Eye For Film >> Movies >> Planet Of The Apes (2001) Film Review
Are these monkeys more ape-like than when Charlton Heston knew them? They charge into battle on all fours. They hang upside down in their bedrooms. They roar at each other and make racist remarks, treating humans as slaves. The kids play basketball and females wear pyjamas. They swap truisms: "One thing you don't want in your house is a human teenager." They never seem to eat, or go to the lavatory.
It would seem unthinkable that the director of Edward Scissorhands, Batman and The Nightmare Before Christmas could make the modern version of this minor sci-fi classic boring and yet Tim Burton does just that. It hardly helps having Mark Wahlberg in the lead. As charismatic as seaweed, he creates a new milestone in minimalist acting. It's called not acting.
The story is pretty much the same as before. Spaceman lands on oxygen-friendly planet, where humans are hunted by apes on horseback. He is captured with a bunch of others, including Kris Kristofferson in a curly grey wig and his screen daughter (Estella Warren), whose only purpose is to look sexy in cave-girl gear. Being new to this, he makes a fuss and is singled out as potential trouble. "Keep your eye on this one. He's feisty." You have to excuse the dialogue. It's written by humans.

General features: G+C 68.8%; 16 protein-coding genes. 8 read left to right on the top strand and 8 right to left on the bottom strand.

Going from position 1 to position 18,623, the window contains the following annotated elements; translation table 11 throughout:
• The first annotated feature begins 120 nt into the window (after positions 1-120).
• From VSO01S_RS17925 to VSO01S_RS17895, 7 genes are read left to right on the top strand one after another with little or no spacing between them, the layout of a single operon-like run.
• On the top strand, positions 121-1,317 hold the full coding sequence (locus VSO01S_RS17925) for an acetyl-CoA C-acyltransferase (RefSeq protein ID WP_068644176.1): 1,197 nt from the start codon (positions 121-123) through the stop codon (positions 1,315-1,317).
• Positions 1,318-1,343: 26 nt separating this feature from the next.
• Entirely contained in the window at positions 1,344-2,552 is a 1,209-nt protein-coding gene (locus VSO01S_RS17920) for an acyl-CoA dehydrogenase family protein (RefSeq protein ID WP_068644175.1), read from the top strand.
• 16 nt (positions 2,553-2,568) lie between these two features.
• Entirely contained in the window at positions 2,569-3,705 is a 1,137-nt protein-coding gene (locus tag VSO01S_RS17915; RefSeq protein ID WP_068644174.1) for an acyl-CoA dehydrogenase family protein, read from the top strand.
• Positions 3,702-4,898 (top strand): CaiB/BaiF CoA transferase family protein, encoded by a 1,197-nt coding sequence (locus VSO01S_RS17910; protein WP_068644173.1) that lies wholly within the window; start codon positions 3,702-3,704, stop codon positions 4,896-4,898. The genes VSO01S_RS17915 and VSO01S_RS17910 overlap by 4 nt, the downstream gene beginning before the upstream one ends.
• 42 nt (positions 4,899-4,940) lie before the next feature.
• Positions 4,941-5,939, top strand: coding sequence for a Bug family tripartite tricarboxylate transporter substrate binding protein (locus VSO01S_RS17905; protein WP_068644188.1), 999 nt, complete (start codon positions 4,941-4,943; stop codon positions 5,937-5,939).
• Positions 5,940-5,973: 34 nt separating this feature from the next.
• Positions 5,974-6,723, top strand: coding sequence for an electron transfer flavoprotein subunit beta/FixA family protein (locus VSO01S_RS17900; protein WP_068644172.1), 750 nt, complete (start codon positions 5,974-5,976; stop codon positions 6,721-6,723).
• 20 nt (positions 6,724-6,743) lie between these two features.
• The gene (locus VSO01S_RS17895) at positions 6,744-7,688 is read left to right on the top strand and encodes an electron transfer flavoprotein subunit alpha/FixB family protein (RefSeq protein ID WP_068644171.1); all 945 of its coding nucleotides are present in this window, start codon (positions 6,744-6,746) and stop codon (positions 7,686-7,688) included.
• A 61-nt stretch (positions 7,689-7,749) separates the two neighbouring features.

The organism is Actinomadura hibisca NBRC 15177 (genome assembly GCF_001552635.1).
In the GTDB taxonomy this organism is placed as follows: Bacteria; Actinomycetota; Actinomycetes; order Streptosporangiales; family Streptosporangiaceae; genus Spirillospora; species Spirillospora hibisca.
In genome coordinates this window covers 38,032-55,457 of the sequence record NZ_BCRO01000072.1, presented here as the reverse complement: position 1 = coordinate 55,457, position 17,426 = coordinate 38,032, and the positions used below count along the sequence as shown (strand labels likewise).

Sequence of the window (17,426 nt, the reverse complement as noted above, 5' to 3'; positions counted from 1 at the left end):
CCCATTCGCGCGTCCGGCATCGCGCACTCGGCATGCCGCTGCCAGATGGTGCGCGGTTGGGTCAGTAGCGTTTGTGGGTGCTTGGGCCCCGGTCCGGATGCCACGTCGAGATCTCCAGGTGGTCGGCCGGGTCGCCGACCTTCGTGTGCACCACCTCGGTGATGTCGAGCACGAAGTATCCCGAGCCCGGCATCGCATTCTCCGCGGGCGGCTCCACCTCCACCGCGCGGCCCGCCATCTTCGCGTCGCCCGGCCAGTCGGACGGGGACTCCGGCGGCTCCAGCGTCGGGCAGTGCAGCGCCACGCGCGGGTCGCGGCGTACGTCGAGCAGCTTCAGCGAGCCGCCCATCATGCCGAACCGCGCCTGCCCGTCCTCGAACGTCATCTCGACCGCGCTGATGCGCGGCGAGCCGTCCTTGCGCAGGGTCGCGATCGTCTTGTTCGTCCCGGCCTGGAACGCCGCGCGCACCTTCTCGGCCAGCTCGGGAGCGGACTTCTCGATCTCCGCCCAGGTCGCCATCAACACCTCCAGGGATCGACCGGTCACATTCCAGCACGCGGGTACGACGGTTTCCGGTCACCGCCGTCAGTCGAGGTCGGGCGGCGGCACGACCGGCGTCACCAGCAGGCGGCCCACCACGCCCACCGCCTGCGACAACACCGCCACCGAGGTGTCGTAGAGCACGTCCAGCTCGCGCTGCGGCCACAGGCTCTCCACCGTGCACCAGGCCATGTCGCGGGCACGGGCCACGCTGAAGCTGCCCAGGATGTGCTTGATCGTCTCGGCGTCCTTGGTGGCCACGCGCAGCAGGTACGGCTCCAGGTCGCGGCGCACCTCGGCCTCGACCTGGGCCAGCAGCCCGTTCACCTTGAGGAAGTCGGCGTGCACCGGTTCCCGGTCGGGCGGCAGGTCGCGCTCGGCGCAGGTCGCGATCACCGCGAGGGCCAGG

The daughter (Helena Bonham Carter) of an ape senator takes an interest in him, having a social conscience. Is this love at first bite? He doesn't believe in cross species fertilisation. He doesn't believe in anything much, except getting outta there, which isn't going to be easy since he's gone through a time barrier during his flight and the mother ship can only be rusting in a space grave somewhere.
He organises a revolution instead. Kris's gal and the senator's daughter join in. Potential rivalry? You wish. It might add interest to what has become a long chase across desert wastes. The good guys look like a caravan of hippies and the bad monkeys like Roman legions.
Tim Roth, as General Thade, has fun with the role, leaping about in a rage most of the time. He has a crush on the senator's daughter, which is surprising since he's a fascist bully and she's an upper-class liberal, with a guilt complex.
The make up is good, as you would expect. The script is worse. Heston has a guest scene, as Thade's dad on his deathbed, giving last minute advice. He should have said: "Stay away from remakes", but dies before getting round to it.
The film is a triumph of marketing. The thought of Burton on the Planet, creating extraordinary visual set-pieces, excites the imagination. Anticipation is high. Lower it immediately. As one ape says to another, in what passes for social chit-chat, "Would you like to freshen up?" Tell that to the writers.Reviewed on: 16 Aug 2001
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